Iowa poised to end gender parity rule for governing bodies as diversity policies targeted nationwide

FILE - Iowa Gov. Kim Reynolds speaks during a news conference, Jan. 31, 2024, at the Statehouse in Des Moines, Iowa. Iowa has been the only state in the U.S. to explicitly mandate that state, county and local decision-making bodies are balanced by gender. That will end when Gov. Reynolds signs a bill that aligns with a broader abrogation of gender- and race-conscious policies across the country. (AP Photo/Charlie Neibergall, file) (Charlie Neibergall, Copyright 2024 The Associated Press. All rights reserved)

DES MOINES, Iowa – Iowa has been the only state in the U.S. to explicitly mandate that state, county and local decision-making bodies are balanced by gender. That will end when Iowa Gov. Kim Reynolds signs a bill that aligns with a broader abrogation of gender- and race-conscious policies across the country.

Civil rights advocates worry the trend will lead to fewer opportunities and more hurdles for diverse voices in U.S. institutions. In Iowa, advocates for the gender balance requirement are concerned appointive governing bodies, which have not entirely reached parity even with the mandate, will become less representative.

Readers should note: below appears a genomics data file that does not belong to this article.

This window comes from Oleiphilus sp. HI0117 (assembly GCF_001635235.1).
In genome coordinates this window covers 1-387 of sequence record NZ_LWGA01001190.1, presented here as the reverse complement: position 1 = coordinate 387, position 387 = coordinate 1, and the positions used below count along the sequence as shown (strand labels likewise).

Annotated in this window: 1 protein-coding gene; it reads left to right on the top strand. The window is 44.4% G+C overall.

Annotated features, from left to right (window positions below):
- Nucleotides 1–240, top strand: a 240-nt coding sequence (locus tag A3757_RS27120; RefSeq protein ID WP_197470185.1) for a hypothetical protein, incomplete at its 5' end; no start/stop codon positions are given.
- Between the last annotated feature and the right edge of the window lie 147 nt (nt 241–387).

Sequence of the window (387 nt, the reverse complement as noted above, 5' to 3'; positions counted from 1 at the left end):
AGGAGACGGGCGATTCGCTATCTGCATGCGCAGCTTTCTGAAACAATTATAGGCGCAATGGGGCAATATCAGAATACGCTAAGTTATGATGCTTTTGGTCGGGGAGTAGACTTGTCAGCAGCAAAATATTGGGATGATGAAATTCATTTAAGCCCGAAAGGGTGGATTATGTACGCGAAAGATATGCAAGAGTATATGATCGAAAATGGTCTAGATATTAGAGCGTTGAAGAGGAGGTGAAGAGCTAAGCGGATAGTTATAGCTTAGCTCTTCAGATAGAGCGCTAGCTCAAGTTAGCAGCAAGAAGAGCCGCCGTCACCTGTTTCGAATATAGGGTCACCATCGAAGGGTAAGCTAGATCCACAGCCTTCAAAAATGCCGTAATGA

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Republicans said it was past time to remove the discriminatory mandate that prioritizes a person's gender over their merit. That view was reinforced by a federal judge's ruling that there's not sufficient evidence the law is compensating for discrimination now like it was when it was first introduced in 1987.

Across the U.S., Republican-led Legislatures are looking to counteract protections for historically marginalized groups, which conservative lawmakers consider discriminatory. That's led to women's “bills of rights" that define sex as binary; the exclusion of transgender girls and women from female sports; and the dissolution of diversity, equity and inclusion programs on college campuses.

“If ever there was a time that this was a good idea, it is no longer now,” Iowa Republican Sen. Jason Schultz said of the mandate when he introduced the bill for a vote. “The world has changed, and it is time that men and women are selected on their qualifications and nothing else.”

The Iowa bill passed in the Senate and House and is awaiting Gov. Reynolds' signature. Iowa’s current law requires a three-month waiting period before board, commission and committee applicants of any gender can be considered. The repeal would mean that officials do not have to first try to find a qualified applicant that would bring gender parity to bodies like the human rights commission or the licensing board for doctors.

In supporting the bill, Iowa Republican Sen. Chris Cournoyer said the suggestion that the number of women serving would decrease without the requirement was sad. Instead, she said, the requirement stifles the number of qualified women who serve.

“Women who have worked hard to earn their success should not have that success diminished by those that depend on a system that allows them to fall upward,” Cournoyer said.

That’s a false dichotomy, said Karen Kedrowski, political scientist and director of Iowa State University's Carrie Chapman Catt Center for Women and Politics. Ensuring representative bodies does not amount to appointing underqualified individuals just because they fit the requirement, she said.